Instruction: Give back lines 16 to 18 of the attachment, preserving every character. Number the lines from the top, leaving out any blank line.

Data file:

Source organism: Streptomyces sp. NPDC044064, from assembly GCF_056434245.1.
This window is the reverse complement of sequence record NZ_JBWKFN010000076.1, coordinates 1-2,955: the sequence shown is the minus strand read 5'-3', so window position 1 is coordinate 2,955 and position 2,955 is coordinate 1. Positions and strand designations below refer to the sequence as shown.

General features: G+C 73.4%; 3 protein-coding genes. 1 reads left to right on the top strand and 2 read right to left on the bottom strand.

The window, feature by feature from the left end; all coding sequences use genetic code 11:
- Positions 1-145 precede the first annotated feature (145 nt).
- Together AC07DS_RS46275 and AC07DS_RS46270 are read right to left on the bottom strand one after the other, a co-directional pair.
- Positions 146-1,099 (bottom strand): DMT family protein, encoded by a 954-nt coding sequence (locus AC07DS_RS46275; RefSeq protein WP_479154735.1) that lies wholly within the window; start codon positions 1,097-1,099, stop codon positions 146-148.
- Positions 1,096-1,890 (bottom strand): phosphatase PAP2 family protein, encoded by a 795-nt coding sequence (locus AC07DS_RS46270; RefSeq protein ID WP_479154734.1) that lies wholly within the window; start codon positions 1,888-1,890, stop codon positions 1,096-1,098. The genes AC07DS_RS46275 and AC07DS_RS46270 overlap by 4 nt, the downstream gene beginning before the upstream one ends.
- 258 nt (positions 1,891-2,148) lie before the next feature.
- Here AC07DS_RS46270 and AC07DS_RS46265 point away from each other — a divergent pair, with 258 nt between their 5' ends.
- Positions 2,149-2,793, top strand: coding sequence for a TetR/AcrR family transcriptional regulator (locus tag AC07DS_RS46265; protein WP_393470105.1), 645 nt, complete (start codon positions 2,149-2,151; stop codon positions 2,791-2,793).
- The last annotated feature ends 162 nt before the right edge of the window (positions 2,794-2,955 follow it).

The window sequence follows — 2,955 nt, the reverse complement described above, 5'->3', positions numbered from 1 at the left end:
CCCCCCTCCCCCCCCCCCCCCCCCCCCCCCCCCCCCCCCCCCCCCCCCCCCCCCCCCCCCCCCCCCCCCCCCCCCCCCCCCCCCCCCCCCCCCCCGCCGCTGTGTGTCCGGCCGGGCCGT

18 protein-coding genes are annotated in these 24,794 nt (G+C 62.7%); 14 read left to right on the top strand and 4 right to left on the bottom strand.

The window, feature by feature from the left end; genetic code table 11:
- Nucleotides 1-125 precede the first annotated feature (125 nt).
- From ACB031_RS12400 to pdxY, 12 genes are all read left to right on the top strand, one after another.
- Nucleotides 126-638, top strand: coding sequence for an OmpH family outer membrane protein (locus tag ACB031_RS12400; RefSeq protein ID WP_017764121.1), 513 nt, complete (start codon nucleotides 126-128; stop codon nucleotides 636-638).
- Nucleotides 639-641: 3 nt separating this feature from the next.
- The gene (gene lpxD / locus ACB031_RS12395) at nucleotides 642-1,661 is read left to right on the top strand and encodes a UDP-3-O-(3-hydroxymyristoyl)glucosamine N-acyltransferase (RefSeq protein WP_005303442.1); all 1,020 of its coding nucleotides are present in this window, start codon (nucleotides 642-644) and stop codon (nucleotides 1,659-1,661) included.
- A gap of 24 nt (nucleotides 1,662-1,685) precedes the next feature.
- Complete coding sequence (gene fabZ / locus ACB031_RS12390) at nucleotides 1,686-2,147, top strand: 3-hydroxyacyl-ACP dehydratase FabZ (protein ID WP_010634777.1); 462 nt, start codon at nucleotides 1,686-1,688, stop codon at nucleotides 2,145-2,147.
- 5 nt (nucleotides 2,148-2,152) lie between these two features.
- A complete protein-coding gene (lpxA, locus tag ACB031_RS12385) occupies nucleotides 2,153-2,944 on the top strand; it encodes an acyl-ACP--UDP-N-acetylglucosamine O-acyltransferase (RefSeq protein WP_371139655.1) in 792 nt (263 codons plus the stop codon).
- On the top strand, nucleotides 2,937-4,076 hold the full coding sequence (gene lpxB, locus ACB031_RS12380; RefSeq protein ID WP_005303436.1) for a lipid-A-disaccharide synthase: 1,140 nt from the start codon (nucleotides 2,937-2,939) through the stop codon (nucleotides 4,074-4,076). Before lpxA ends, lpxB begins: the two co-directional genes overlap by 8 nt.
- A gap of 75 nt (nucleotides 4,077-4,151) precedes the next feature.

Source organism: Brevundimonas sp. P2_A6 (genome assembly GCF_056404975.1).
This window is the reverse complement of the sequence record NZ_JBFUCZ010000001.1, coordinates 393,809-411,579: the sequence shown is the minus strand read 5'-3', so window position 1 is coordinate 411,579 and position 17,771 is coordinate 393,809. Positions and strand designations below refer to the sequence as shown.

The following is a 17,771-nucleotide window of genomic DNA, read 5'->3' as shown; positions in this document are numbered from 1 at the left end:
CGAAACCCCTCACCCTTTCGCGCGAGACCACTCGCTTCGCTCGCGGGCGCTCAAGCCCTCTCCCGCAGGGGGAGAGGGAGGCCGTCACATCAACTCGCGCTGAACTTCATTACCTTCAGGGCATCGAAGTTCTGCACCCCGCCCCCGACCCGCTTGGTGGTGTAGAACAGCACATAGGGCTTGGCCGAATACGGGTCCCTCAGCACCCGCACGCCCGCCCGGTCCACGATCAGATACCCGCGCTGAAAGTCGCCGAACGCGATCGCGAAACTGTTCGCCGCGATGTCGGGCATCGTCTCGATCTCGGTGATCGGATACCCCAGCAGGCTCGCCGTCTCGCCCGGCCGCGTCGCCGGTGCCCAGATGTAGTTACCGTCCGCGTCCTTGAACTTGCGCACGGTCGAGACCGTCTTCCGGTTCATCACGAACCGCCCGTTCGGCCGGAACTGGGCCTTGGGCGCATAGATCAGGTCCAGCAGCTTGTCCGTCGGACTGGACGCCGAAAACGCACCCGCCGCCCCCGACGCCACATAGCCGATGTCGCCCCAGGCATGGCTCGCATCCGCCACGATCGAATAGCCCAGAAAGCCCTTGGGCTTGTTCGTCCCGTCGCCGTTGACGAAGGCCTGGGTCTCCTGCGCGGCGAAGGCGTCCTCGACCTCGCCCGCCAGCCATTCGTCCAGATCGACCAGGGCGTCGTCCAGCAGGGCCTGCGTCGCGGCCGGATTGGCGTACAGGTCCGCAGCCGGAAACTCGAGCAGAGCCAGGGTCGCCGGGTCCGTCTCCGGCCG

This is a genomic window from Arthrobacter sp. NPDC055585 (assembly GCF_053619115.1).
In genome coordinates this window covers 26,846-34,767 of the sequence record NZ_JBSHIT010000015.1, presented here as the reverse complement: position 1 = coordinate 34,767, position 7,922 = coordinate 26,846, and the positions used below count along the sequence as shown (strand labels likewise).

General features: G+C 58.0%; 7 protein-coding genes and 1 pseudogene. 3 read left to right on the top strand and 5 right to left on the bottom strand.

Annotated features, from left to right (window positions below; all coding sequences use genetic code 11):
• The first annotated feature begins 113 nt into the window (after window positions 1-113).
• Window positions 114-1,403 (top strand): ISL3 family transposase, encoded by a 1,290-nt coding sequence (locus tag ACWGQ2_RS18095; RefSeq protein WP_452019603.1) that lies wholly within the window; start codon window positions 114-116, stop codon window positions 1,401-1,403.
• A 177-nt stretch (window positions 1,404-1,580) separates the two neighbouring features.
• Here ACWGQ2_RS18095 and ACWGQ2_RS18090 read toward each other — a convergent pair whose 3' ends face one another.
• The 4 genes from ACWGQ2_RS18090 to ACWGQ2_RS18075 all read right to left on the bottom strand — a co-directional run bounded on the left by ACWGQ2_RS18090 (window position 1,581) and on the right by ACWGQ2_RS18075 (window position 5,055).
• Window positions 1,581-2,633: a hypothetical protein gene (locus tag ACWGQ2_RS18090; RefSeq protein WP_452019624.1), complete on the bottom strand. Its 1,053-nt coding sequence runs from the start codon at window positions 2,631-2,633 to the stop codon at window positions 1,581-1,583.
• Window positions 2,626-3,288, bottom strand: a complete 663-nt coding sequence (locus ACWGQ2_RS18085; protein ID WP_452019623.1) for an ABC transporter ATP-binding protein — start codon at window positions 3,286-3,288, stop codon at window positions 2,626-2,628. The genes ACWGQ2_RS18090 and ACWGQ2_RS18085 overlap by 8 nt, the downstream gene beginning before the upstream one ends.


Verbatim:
The window, feature by feature from the left end; genetic code table 11:
- Nucleotides 1-125 precede the first annotated feature (125 nt).
- From ACB031_RS12400 to pdxY, 12 genes are all read left to right on the top strand, one after another.